The question might have been expressed in a cry of anguish or in the silence of a deep inner desperation . "What's happened to ourmarriage?" or "What's the matter with us?" There are probably only a few pastors or pastors' spouses who have not asked such questions in the frightening moments that accompany the confusion of marital stress.
The feelings of pain and distress that accompany these questions are often carefully hidden far back in the recesses of the guarded private world of the pastoral couple. There are times when such experiences and feelings arc symptomatic of serious marital difficulty. Often, however, things are not as serious as they appear during a time of conflict.
In the physical realm, pain, among other things is a warning pointing to the need of appropriate intervention, be it a more or a less serious intervention . . major surgery done by a professional surgeon or a Band-Aid applied to one's own finger. We need honesty, courage and the ability to distinguish and initiate what is actually needed in a given set of circumstances.
When we are in the throws of relational anguish and we have to decide how serious our symptoms really are and therefore which intervention is appropriate, we should not (as may be the tendency in today's sometimes over-professionalistic world) despise the small, more home-spun interventions.
Recently I came across one of these that could prove helpful to our marriages.
Dean Merrill's book, Clergy Couples in Crisis (Volume 3 of the Leadership Library series, published by Word Books, 1985), consists of a number of carefully chosen examples of typical clergy couples wrestling with the common (though never ordinary!) challenges that come to a married couple in ministry. In one chapter entitled, "Do I need an Appointment?" Merrill describes Austin and Lois Hunter, a pastoral couple who began ministry in an Appalachian parish that allowed them time together, but who later moved to a more demanding urban setting which left them very little time for each other.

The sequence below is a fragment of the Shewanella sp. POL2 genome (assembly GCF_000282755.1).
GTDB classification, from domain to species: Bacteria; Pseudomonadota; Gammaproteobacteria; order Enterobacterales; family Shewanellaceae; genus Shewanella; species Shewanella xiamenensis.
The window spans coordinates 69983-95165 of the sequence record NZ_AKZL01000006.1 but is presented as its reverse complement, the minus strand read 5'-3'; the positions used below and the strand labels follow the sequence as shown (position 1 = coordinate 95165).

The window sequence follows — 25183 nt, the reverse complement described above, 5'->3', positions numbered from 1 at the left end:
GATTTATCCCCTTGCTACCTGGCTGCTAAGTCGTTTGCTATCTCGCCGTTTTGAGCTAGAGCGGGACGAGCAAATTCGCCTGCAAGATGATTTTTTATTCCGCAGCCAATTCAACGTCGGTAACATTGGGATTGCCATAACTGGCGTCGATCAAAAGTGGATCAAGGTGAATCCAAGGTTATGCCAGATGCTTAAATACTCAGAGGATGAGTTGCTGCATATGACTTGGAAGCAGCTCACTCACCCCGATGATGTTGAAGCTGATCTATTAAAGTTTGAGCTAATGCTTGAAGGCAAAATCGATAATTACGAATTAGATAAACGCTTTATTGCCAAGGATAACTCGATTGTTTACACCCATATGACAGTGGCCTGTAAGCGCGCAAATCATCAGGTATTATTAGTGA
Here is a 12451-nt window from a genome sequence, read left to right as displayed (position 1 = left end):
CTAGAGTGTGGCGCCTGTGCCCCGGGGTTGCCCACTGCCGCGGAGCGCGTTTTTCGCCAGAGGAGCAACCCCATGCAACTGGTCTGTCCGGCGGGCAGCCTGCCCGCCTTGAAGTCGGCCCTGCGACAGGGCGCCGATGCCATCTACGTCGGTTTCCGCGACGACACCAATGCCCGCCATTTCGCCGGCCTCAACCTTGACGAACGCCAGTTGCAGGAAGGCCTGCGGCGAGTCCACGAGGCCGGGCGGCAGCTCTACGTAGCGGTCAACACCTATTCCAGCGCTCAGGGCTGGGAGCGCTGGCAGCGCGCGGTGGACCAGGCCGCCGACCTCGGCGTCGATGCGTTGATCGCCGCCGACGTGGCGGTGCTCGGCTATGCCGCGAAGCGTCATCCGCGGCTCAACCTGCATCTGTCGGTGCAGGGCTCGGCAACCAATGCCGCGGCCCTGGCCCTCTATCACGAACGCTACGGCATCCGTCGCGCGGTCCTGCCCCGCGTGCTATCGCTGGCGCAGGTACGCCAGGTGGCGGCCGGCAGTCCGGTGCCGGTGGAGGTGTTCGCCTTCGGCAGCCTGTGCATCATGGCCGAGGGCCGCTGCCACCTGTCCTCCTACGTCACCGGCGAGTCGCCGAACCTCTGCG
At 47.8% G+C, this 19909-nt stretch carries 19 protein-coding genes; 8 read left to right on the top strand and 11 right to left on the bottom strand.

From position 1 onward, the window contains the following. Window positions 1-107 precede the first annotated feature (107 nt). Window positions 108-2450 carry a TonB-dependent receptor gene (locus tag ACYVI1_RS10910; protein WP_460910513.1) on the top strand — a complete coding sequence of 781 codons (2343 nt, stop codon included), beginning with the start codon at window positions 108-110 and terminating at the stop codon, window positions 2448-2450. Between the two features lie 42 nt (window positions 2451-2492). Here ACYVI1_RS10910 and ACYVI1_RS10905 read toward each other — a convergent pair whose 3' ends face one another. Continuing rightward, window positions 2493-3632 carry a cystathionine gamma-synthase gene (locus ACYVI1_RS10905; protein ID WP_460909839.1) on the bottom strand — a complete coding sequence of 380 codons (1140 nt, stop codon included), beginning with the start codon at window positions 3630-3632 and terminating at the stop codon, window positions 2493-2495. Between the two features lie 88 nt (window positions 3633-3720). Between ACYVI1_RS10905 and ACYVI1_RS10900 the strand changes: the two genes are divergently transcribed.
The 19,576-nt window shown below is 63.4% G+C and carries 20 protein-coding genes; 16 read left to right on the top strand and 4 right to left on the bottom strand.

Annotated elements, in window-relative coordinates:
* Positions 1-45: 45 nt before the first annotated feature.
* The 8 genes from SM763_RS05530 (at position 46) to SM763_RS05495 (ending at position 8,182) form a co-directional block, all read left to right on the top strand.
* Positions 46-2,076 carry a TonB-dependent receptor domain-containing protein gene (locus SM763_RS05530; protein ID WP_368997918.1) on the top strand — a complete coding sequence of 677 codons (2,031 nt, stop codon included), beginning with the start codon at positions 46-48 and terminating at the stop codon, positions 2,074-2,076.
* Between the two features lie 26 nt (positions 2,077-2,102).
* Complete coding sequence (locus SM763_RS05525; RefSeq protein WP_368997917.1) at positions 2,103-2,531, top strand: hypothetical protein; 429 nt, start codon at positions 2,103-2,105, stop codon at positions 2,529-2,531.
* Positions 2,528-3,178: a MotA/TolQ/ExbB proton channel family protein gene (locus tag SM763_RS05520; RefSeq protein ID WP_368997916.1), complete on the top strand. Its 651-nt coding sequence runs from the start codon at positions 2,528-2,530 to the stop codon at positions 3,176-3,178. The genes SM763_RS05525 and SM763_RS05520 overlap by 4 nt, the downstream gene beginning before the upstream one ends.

In Merrill's example, Lois Hunter describes how she felt at one time when she was acting as her husband's temporary secretary in the new church. She tells of a certain woman who had a standing one-and-a-half hour appointment with Austin each Tuesday afternoon. Although Lois could not hear what was being said during the counseling sessions with this woman, from where she sat she could hear the quiet, attentive tone of the conversation, and once in a while the laughter as her husband and this woman talked together.
Lois says (page 120), "I'd try to keep my mind on my typing, but it was tearing my heart out, because I didn't feel even I could talk to him an hour and a half a week. I didn't have his undivided attention."
Lois later confronted Austin this way: "Do I have to make an appointment with you in order to receive what I see you giving so generously to others?" (Ibid., p. 121).
"That confrontation led to the establishing of a weekly date each Friday from noon to two o'clock, time reserved for the marriage alone" (ibid.). During this time (probably not the best time for an Adventist pastoral couple!), Lois had control over the "agenda." She could cancel the appointment, but Austin could not. If Lois wanted Austin to go shopping with her, fold the clothes with her, read a book aloud, go for a boat ride, work in the yard, "or whatever" that is what the Hunters would do.
This practical approach does not frontally spotlight a couple's actual points of conflict, rather it centers on that which we human beings need as much as we need anything else. It is something that is utterly Christian and truly godly in the best sense of those words: Time, and not necessarily that much of it, to concentrate unselfishly and unselfconsciously on those we love and depend on most, and time for them and for us to be recipients of this undivided attention.